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You’ve lit your subject perfectly, but there are areas of the image that are distracting and pulling the focus away from the hero. Has this ever happened to you?
As photographers, we find ourselves in an endless pursuit of light, however, it’s important to recognize when unwanted light falls on areas of the scene around our focal point, creating a distraction. By taking away light, we can create more intentional contrast in our images, resulting in increased depth and dimension to make your hero shine–naturally.
Regardless of the light source and modifier, I’m using, there is one widely available and very affordable tool that I continually reach for to create beautiful dimension, depth, and contrast to an image and that’s photography flags.
In this post, I’ll share with you how I use photography flags to create a strong image with beautiful contrast that still looks natural.
What Are Photography Flags?
Flags are most often made from inexpensive black foam core and can be positioned around your scene to block the light from falling on areas where you don’t want it.
Foamcore can be easily cut down to any shape. It comes in a range of sizes and thicknesses from an art supply or dollar stores.
Depending on the size and placement of your flags, you’ll need clamps or tape to keep them in place. Alternatively, simply fold to create a slight V-shape so it will stand on its own if you’re placing it directly on the surface.
When Should Photography Flags Be Used?
- When your subject is lit well, but other areas of the scene are either too bright and distracting.
- If there is a lack in contrast resulting in a dull appearance. (This is common when the light source is larger than necessary and too much light falls onto the set).
- If there is ambient light affecting the scene. (This scenario can happen with natural or artificial light, by placing flags to control the light, we can draw the focus back to the hero).
Before I Started Using Flags in Photography:
Frequently in my process, I relied more on editing software (Lightroom and Photoshop) to make local adjustments to the scene exposure with linear or radial gradient filters.
The difference I found is the results from that software didn’t look as natural or have the same impact as when I manipulated the light itself.
Add Interest and Depth to an Image Using Flags in Photography
First, we build our scene. Here, I have a medium grey surface with a black background which already adds contrast since the subject is meringues. The meringues are arranged on a slight angle to the back of the set.
The camera is also on an angle to the back of the set, directly facing the meringues. This angle of the subject and camera to the horizon line of the set also creates depth and visual interest. The light is coming from the side, positioned slightly to the front of the set.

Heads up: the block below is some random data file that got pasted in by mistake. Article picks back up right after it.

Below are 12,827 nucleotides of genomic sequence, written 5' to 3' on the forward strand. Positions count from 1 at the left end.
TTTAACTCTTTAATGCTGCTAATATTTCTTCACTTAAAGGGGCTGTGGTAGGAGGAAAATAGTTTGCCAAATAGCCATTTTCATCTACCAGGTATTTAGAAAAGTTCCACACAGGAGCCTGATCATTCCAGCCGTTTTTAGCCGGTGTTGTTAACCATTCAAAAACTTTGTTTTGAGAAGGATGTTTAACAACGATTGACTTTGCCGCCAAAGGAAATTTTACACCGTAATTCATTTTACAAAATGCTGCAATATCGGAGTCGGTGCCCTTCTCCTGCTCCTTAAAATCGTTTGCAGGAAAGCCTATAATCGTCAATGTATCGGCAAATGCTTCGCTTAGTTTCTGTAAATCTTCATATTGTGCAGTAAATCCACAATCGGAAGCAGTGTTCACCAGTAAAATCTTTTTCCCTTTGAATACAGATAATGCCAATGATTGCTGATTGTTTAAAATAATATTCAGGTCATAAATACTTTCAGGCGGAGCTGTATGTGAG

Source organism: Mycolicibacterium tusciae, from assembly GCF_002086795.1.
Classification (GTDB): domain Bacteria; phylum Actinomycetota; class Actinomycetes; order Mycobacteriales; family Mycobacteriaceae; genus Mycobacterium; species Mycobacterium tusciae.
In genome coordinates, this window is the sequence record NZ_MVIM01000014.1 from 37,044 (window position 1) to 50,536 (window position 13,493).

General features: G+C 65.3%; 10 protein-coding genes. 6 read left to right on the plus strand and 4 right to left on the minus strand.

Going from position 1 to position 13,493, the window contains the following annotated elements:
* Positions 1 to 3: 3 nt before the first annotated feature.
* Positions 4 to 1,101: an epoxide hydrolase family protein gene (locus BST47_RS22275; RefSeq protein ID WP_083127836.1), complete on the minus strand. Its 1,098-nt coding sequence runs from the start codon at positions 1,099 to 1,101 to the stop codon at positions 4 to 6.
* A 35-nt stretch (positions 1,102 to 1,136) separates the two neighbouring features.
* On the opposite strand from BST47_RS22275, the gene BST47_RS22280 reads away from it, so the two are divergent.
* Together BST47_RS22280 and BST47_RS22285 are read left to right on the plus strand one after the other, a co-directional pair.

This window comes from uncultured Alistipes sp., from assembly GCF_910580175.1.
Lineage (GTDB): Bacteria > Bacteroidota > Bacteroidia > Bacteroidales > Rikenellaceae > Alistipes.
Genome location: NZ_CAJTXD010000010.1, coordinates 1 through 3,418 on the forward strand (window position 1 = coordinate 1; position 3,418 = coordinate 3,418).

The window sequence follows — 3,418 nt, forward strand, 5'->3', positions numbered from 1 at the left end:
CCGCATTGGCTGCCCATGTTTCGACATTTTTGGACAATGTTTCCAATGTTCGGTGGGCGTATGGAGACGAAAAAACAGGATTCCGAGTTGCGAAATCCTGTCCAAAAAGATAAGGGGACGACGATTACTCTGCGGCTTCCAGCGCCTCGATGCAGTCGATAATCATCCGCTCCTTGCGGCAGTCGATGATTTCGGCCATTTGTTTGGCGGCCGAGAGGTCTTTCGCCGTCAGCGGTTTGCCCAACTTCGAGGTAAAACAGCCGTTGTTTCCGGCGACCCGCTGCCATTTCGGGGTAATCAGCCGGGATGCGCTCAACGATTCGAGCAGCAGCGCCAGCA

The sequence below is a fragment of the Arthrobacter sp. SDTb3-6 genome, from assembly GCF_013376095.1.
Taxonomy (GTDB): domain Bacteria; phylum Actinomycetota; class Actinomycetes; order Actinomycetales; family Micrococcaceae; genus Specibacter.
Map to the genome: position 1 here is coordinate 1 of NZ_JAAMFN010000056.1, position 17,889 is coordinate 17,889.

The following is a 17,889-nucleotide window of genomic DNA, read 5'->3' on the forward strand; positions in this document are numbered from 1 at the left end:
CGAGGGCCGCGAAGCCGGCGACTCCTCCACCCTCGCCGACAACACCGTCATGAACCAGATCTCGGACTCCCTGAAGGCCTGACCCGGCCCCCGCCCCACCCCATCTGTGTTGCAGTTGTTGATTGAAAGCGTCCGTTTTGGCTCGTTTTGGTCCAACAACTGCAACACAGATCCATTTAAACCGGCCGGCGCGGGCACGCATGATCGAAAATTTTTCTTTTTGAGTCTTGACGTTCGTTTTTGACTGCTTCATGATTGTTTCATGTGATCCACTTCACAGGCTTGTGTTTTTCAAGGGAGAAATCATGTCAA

List of Gear Used:
- Camera: Canon 6D Mark II
- Lens: Canon EF 100mm f/2.8L Macro IS USM
- Tripod: Manfrotto MT190
- Light Source: Godox SK300
- Modifier: Godox Octabox with Grid – 120cm
- Light Stands: Neewer
- Foam core: Black foam core
The Next Shot: Setting Up The Photography Flags
In this next shot, I placed a photography flag at the back of the set to block some of the light falling on the black background. By adding this flag, a strong shadow was created that helped frame the edges of the two stacked meringues.
I then placed another flag at the front left corner of the scene to control some of the light falling on the surface at the bottom of the image. Now, the opening between these two flags narrows the path for the light to fall on the subject, with the shadows essentially framing the meringues.
Adding Negative Fill For Enhanced Contrast
While the exposure on the meringues themselves hasn’t changed, they seem more defined and the texture more pronounced. If I had stopped shooting at this point, the shadows created make the scene appear more interesting and have also added visual hierarchy.
In the final step, I added a third piece of black foam core on the set, positioned opposite the light source to act as a negative fill for the scene instead of using it as a photography flag.
As you can see in the image below, the light now appears as though it’s glancing across the front of the meringues. We are drawn into the texture of the delicate cracks and swirls of chocolate and caramel. We can still sense there is a background and a foreground, yet neither of which are distracting.
Contrast is an important visual element. It helps us perceive dimension and create interest in two-dimensional images (a.k.a. make your images POP!)
By using photography flags to subtract light from your scene you can easily construct compelling images in-camera rather than at post-production. Practice different placements, experiment with shadows, and HAVE FUN!
Further reading: Check out the below for more articles about Lighting tips:
Simple One Light Photography Setup: Moody Black Forest Cupcake
How Learning Low Key Product Photography Improved My Creativity
Create Dappled Light Using a Speedlite: How to Guide.
Softboxes For Product Photography: What You Need to Know.
Natural Lighting Food Photo Tips You Need To Know For Chiaroscuro Effect.
Gayle McLeod wrote this post. Thank you Gayle for sharing your tips on dimension and contrast.
Hi! I’m Gayle McLeod, a professional food stylist and food photographer based in Vancouver, Canada. I love the art of bringing food to life by visually communicating the textures, flavours, and details in a way that is relatable and compelling to the viewer. Check out my website or stop by on Instagram!
Two Loves Studio was not paid to write this post, however, it may contain affiliate links. If you purchase an item from an affiliate link, we do get a commission on the sale which helps us run this site. Only affiliates for products/services we believe in appear on this site.
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